The idea behind self-explanation as a reading strategy is to pause from reading your textbook periodically and explain to yourself what it means to you. You can do this after a section of text, or when studying an example problem. When trying to self-explain, you may find that you need to look back over parts of the text to fully understand what's being said.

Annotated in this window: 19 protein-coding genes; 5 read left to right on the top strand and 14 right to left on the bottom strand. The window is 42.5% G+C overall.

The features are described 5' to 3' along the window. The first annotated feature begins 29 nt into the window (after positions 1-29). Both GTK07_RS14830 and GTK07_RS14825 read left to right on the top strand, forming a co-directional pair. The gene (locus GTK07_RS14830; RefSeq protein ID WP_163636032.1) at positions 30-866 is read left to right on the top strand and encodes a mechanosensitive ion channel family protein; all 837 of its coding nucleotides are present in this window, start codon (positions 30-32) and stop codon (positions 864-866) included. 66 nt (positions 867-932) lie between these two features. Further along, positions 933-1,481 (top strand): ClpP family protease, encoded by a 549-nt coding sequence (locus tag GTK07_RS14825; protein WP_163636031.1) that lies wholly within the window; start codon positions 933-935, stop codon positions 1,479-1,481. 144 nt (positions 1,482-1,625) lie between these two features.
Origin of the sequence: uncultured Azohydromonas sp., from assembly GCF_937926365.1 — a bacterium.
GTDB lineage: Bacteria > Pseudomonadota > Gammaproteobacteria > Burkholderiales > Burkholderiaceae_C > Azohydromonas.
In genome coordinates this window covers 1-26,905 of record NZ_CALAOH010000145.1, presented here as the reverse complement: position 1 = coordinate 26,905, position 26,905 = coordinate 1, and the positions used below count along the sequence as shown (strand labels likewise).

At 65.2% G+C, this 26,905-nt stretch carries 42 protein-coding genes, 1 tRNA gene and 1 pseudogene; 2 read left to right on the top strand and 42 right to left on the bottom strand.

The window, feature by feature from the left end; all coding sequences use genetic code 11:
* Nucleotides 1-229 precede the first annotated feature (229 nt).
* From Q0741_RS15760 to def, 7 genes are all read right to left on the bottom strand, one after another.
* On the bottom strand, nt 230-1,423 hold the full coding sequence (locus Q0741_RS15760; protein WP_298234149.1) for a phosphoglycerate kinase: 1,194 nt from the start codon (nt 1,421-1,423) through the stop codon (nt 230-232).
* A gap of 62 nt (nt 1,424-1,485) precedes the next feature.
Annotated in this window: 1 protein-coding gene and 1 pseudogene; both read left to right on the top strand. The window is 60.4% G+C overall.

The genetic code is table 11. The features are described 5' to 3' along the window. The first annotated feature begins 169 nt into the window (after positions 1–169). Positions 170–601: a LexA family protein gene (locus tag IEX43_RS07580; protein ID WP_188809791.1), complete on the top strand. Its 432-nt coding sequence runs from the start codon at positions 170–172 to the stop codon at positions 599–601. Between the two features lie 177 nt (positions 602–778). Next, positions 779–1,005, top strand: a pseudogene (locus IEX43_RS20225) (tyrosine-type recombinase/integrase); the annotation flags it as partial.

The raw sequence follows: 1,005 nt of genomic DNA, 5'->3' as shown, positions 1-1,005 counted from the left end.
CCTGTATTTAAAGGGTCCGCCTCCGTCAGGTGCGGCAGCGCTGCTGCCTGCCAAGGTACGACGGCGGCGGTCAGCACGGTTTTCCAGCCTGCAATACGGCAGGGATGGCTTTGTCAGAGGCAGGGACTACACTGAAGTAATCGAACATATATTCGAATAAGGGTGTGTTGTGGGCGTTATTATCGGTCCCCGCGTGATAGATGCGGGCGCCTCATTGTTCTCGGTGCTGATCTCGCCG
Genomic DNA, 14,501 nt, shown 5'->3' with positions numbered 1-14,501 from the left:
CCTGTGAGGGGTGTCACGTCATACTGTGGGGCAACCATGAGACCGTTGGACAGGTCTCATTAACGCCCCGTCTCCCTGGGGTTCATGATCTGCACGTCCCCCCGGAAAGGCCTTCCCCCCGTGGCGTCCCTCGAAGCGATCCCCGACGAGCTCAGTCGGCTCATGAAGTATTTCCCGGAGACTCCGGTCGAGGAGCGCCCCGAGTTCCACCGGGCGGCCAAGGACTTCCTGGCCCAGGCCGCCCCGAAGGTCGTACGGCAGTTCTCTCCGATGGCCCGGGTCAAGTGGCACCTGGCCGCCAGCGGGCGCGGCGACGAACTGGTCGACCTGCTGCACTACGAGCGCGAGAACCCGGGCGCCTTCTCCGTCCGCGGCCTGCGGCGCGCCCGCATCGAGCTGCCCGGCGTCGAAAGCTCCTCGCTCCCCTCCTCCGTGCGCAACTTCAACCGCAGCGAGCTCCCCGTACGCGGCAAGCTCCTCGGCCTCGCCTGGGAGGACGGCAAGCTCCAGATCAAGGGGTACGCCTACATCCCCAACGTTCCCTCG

Professor Micki Chi offers a nice account of why self-explanation works. Her ideas were published as a chapter in the book, Advances in Instructional Psychology. The idea is that self-explaining encourages you to make inferences based on what you are reading. You don't just summarize the text, but say a little more than what was in it. As you try to explain, you also identify problems and so revise your explanation. These serve to enrich and repair your understanding.
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